Amid vague crypto laws and insufficient guidance, millions of taxpayers run the risk of filing incorrect returns
In April 2019, an unprecedented number of U.S. citizens could be completing their tax returns with little idea of whether their filings are complying with tax laws.
Millions of US citizens have invested in cryptocurrencies over the past year. Whether they’re “hodlers” (those that buy cryptocurrency to hold as an investment) or traders, their moves are subject to vague and outdated tax laws.
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This is hugely worrying and, frankly, an unacceptable state of affairs.
There is no sign of new guidance from the IRS ahead of April so investors and their representatives will have to exercise reasonable judgement to ensure the positions they take are defensible.
The first sensible step is to jrecord cryptocurrency investments and trading activity in as much detail as possible. This includes dates, values, and specific amounts of purchases and sales. The next step is to pay careful attention to the laws as they stand, making sensible and defensible judgements where possible.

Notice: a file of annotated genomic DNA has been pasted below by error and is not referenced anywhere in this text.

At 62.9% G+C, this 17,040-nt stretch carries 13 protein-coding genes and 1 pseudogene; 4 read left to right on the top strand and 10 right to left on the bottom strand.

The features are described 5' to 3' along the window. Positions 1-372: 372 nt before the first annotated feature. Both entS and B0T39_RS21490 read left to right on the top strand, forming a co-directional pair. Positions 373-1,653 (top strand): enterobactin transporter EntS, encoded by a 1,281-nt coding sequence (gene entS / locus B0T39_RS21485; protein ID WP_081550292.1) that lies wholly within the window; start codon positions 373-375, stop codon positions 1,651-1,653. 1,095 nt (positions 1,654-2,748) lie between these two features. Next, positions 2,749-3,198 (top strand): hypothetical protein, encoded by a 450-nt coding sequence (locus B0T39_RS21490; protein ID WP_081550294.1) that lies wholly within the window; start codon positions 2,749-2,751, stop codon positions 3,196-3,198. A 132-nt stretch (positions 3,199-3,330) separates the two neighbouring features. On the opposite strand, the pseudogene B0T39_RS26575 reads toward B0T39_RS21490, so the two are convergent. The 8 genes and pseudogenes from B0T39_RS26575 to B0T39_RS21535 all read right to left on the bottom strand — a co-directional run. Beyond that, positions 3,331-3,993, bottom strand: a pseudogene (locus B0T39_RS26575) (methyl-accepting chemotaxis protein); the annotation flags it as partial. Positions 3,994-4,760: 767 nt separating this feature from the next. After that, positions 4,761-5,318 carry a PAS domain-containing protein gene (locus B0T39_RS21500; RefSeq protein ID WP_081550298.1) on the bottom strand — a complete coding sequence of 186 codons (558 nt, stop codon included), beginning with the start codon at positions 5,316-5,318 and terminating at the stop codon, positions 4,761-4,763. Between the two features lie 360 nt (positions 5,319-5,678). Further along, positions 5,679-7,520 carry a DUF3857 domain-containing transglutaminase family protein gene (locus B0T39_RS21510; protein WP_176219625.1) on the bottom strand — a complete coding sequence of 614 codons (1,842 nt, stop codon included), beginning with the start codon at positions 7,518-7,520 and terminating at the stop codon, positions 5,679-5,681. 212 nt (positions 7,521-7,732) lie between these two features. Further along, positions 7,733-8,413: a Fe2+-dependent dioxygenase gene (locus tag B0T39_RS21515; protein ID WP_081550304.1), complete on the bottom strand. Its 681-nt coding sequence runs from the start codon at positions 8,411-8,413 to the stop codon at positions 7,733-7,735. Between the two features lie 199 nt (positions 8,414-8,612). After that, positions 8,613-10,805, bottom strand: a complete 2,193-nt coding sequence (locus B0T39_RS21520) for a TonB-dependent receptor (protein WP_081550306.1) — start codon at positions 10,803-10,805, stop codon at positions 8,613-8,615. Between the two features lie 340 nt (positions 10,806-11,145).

Hard forks and airdrops (It’s not free Money)
The proper federal income tax treatment of a cryptocurrency hard fork is a particularly gray area of US tax law. After a fork, the original owner of a cryptocurrency retains their interest in the original coin and also has the right to use the forked coin. This raises a particular tax issue: Does a holder of a cryptocurrency that experiences a fork immediately realize taxable income in the eyes of the IRS?
This is an issue affecting many investors. Bitcoin, for example, forked several times in 2017, and again in just the past few weeks.The Bitcoin Cash fork that resulted in Bitcoin Cash ABC and Bitcoin SV alone effectively doubled every holder’s amount of Bitcoin Cash digital currency.
Despite calls from various parties – from tax experts to US senators – the IRS is yet to offer detailed guidance beyond the 2014 memo. Amid this vacuum, some accountants and advisers are treating the value of the coins received as taxable income on the date of the fork. Yet, I along with many other experts, believe tax should be paid when investors sell the forked coins at a 100% capital gain. Demanding that individuals pay income on value they never had a voice in receiving seems against all principles of fairness, and the American Institute of Certified Public Accountants agree.
The solution? Carefully record all crypto investments and trading – be ready to demonstrate transparency when you are audited. Work with a recognized expert in the field of cryptocurrency tax, a CPA, or a legal professional specializing in crypto. Excellent tools exist to help list out trade activity and provide a detailed audit trail you can hand over to the IRS in defense of your position. You should always be able to identity each transaction as digital assets are moved from wallet to wallet or from exchange to exchange.
Cryptocurrency is property